That said, delving into the role played by the Oedipus complex regarding the feelings of ambivalence that may exist, there’s a function which stands out above all others. This complex allows the child to be introduced to norms -the law – and culture. Freud refers to this in his work “Totem and Taboo” (1913), when he writes about the primitive horde.
The relationship between Totem and Taboo and the Oedipus complex
In Freud’s work “Totem and Taboo”, a new social order based on exogamy is established after the murder of the totem causes regret and feelings of guilt within the horde. Exogamy means, the prohibition – or taboo – of owning the women of the same clan. At the same time, they paved the way for totemism. This means the killing of the totem is a taboo (where the totem is a figure which symbolizes the father).
The prohibitions of totemism (which include incest and killing the father) represent the two central unconscious desires of the Oedipal conflict. Freud concludes in his work that the Oedipus complex is the central condition of totemism. Therefore, it’s both universal and fundamental in the culture of any human society.
Freud associates the Oedipus complex with the castration complex, which is the reaction to sexual intimidation or the curtailment of sexual practice during early childhood. The castration complex will be the consequence of the establishment of the norm, a prohibition introduced by the father figure.
The threat of castration (in males) or the idea of having been castrated (in females) will lead to the repression of the first sexual experience. Afterward, during adolescence, it will allow for a choice or an exogamic object.
This way, after the act of repression in the neurotic, (which represents the defense mechanism) a very important psychic instance, the Superego, establishes. This instance will produce a psychic structuring through the introduction of the social norm, a norm also attributed to the father figure. This introjection of the law will allow the child to start controlling his internal world, while also taking into account external desires and demands.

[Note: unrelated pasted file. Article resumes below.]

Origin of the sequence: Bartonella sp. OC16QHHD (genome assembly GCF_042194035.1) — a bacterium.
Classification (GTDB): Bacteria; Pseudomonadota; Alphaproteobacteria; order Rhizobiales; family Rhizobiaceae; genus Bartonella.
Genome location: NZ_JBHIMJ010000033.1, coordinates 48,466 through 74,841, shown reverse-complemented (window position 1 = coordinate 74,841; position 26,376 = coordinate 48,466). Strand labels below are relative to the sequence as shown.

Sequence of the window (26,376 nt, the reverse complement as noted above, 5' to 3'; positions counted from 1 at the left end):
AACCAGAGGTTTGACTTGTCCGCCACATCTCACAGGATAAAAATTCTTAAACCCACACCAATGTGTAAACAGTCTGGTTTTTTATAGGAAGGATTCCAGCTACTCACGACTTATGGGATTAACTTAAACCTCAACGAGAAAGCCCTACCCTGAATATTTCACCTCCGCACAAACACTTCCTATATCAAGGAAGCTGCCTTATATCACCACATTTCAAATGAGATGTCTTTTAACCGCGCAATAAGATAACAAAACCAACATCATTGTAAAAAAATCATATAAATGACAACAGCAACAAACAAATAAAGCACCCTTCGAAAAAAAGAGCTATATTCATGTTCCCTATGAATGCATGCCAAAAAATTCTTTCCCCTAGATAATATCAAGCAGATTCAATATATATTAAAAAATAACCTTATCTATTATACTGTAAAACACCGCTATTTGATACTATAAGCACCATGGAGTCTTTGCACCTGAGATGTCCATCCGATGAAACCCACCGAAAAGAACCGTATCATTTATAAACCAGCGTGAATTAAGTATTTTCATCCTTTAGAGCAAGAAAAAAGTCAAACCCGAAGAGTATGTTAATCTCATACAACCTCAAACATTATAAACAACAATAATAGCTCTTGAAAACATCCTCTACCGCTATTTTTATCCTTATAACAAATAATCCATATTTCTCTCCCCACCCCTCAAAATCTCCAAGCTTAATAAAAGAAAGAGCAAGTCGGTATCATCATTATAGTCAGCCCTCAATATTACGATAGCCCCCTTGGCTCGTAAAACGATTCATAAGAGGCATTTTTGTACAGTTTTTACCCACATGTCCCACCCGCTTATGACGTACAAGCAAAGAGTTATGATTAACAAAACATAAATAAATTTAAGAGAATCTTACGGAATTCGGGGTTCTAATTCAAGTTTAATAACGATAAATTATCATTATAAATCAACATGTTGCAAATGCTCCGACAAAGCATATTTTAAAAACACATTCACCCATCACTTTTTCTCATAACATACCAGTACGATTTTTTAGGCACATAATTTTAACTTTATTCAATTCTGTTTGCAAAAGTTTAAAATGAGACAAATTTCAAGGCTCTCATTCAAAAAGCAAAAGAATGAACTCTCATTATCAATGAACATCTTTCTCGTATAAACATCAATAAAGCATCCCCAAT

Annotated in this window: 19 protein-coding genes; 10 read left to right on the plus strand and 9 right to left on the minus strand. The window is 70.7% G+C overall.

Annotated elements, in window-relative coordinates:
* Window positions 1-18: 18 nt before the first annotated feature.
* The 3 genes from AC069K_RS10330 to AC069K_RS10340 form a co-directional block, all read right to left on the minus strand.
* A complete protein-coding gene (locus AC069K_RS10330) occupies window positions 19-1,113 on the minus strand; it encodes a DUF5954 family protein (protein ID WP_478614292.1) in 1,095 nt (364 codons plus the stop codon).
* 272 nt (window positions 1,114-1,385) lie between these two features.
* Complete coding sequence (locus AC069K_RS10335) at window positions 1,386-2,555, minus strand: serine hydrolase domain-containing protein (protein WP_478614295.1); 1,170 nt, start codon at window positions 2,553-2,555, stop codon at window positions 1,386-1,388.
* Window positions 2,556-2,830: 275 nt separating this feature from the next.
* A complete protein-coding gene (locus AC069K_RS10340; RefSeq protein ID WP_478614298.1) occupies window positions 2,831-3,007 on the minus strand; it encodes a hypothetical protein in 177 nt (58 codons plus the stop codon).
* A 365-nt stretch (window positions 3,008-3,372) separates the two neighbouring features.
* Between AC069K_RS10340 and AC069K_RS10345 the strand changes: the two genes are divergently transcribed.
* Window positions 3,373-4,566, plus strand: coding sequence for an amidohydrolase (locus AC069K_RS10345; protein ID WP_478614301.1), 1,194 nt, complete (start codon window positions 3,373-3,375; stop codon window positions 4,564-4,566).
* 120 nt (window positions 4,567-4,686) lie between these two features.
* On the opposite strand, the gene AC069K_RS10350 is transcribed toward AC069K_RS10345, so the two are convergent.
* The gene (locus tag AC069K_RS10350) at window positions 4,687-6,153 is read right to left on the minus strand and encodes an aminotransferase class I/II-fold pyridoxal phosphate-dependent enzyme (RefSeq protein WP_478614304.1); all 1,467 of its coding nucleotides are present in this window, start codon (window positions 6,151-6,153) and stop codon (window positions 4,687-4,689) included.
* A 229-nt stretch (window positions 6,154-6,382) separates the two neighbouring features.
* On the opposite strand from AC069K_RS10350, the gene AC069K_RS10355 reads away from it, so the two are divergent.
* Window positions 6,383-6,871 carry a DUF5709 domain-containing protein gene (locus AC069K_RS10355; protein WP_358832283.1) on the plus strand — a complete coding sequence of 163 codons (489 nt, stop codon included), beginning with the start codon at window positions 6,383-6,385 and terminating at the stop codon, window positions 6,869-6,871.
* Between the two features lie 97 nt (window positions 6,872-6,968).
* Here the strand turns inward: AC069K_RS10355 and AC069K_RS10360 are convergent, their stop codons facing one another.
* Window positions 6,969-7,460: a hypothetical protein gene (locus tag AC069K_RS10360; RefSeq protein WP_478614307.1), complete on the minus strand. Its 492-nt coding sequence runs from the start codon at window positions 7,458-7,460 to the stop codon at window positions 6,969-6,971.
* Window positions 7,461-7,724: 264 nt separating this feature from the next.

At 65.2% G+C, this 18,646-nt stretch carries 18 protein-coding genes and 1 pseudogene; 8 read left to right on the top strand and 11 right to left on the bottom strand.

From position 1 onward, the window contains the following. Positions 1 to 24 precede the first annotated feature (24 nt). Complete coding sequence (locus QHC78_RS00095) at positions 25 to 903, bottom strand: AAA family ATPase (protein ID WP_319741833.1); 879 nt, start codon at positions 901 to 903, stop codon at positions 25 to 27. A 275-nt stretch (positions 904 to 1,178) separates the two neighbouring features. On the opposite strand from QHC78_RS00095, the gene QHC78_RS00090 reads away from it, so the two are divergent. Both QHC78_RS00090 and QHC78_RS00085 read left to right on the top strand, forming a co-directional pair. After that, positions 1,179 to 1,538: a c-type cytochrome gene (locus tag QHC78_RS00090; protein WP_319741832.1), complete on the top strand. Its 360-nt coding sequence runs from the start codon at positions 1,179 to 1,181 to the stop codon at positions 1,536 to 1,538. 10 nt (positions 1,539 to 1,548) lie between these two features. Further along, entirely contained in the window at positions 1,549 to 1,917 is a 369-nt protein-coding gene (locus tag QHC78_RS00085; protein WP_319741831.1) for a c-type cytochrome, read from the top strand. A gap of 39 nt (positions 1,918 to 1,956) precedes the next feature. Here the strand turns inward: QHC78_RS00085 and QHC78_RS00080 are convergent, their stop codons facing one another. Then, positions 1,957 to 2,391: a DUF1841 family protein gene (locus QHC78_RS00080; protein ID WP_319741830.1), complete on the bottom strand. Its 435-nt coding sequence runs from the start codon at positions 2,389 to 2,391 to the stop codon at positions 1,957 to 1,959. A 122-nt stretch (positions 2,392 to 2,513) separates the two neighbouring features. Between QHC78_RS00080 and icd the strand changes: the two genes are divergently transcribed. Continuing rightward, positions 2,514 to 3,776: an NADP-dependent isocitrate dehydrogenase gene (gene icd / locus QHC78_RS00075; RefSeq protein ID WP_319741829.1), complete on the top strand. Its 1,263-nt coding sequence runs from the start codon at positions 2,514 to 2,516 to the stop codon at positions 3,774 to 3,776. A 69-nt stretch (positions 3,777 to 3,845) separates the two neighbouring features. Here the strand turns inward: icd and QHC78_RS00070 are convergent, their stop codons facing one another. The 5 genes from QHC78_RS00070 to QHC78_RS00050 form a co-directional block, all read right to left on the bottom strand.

Functions of the Oedipus complex
The Oedipus complex is a fundamental pillar of the psychoanalytic theory. Freud also attributed different functions to it:
- The discovery of an object of love which results from the resolution of ambivalent feelings towards the parents.
- The acceptance of the prohibition of incest as a law.
- The access to genitality as an already constituted person, an individual with their own attributes and personality characteristics.
- The constitution of different psychic instances, especially the Superego as a product of the assimilation of paternal authority.
- The identification of an ideal.
- The acceptance of their own sex.
Thus, for Freud, the Oedipus complex takes place within a triangular relationship. This relationship is formed by the mother, the father, and the child. Also, the resolution of this “triangle” and the introduction to the norm will condition the personality of the child.
“Civilization began the first time an angry person cast a word instead of a rock.”